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Re: Talk Radio

Adam writes:
> You know I'm not the ordinary 13
> year old, does anyone know a radio station director
> that might give me a shot for a trial talk radio show,

As some on this list may know, I got my start in radio at a very young age
(13 to be exact) working first for WBZ's Kid Company (which, honestly, would
have been the perfect outlet for you were it still on the air) then later on
WESX as a sports reporter. While I benefitted from the on-air experience and
I'm forever grateful for the on-air opportunities I received from folks like
Don Boyle (then WESX's sports director), Rachel Berg (then Kid Company's
executive producer) and others, I really -- how do I say this
diplomatically? -- lacked the proper interpersonal skills to mind my
business at some times and said some rather stupid things, both off-air and
on, which haunt me to this day.

A couple years later, believing I was talented enough, I leased time from
WJIB (thanks to a rather generous Jibguy) and had my own half-hour weekly
show there in 1995 and 1996. Talk about a mess. While I loved doing the
show, I proved quite inaedquate at script-writing and production skills.
It's not fun when you mess up dumping out of the news or something else and
making the station sound like crap. I proved to be an even worse live talk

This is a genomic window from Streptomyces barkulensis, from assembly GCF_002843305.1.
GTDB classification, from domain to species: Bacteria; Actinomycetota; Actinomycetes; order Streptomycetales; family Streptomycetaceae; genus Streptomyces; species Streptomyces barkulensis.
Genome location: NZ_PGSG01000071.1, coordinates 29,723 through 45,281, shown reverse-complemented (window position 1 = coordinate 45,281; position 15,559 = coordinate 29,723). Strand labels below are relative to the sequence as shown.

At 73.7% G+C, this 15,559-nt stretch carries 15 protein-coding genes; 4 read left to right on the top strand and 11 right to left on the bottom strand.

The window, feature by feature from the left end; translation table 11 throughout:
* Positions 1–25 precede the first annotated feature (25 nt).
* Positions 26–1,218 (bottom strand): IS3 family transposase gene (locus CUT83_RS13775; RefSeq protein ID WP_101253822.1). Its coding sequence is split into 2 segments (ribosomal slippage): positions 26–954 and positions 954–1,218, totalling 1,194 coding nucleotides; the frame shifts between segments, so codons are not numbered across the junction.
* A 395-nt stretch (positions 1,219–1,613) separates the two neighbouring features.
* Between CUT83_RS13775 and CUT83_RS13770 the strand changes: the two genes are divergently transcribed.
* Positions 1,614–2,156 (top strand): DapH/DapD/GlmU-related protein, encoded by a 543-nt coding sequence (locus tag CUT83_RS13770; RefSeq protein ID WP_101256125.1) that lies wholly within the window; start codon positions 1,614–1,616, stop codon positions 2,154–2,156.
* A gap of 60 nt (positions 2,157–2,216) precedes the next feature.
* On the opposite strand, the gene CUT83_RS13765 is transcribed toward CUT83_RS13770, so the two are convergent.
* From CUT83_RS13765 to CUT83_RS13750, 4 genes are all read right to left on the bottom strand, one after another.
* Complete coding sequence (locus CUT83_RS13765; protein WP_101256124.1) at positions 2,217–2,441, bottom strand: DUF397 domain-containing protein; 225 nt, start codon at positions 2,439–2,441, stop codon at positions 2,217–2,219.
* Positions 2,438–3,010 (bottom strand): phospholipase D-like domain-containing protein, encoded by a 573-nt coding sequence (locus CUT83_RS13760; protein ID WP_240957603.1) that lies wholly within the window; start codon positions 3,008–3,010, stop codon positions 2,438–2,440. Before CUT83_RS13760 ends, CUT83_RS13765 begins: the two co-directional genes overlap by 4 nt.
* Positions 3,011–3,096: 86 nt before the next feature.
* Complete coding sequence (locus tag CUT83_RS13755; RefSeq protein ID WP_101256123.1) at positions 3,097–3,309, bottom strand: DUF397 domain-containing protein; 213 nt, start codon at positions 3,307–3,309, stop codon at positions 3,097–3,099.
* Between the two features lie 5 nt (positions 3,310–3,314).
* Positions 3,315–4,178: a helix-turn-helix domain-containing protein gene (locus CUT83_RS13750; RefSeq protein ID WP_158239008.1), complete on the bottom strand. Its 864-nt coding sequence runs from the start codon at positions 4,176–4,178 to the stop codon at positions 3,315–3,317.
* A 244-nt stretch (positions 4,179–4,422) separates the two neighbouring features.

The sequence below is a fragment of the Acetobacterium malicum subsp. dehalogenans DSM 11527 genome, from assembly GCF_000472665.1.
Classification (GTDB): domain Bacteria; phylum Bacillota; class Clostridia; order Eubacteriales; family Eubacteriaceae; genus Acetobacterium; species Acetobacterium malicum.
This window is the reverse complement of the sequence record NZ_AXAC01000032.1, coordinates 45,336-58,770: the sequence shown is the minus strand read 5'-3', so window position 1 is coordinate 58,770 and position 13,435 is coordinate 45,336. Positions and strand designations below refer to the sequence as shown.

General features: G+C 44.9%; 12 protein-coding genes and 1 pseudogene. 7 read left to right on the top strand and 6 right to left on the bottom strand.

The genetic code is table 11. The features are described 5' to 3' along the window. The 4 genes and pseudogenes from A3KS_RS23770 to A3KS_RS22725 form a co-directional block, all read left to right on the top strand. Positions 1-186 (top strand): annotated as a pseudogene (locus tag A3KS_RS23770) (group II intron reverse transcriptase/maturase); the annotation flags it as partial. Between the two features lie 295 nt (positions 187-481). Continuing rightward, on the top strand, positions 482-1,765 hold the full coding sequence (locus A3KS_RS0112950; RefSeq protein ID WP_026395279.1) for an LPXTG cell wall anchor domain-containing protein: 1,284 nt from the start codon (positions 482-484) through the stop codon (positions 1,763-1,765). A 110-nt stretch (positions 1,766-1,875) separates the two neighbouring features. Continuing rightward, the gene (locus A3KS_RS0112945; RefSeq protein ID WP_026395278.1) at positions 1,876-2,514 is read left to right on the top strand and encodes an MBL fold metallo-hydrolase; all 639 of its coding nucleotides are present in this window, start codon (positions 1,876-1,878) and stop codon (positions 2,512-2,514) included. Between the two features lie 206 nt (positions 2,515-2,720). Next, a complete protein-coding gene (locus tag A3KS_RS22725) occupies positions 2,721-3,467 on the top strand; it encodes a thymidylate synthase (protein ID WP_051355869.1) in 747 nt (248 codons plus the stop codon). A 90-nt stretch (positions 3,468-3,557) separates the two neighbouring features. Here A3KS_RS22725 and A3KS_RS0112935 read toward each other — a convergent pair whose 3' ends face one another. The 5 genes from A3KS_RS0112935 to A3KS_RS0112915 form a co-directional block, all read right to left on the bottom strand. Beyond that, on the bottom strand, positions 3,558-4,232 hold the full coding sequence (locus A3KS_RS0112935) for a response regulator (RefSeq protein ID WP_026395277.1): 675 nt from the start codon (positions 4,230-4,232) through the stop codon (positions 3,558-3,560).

show host when I took the show VERY briefly to WADN in Concord after my
stint on Concord Avenue.

The moral of my rant here, Adam, is when I was your age I thought the exact
same thing, that I would rock the broadcasting world. (Yes, I was
delusional.) I went out and did it and found out myself that, just maybe, my
future lied in print journalism, not hosting a talk show. Yeah, I learned
that early, but it probably would have been a little painless to wait until
I went to work at a college station.

So, don't rush yourself in the broadcasting business. Something you may say
off-the-cuff in response to a nasty comment or what you believe is
mistreatment or even bias based on age can stick on your ledger for years,
and it'll be hard to wipe off. If you're going to do anything, take
Richard's advice and try to hit up some college stations out there for
shifts, especially during semester breaks. (If they're not automated, maybe
they'll give you a shot in front of a mic at that time.) Trust me, I wish
the best for you, but having been in your position, I advise you to just
watch your step.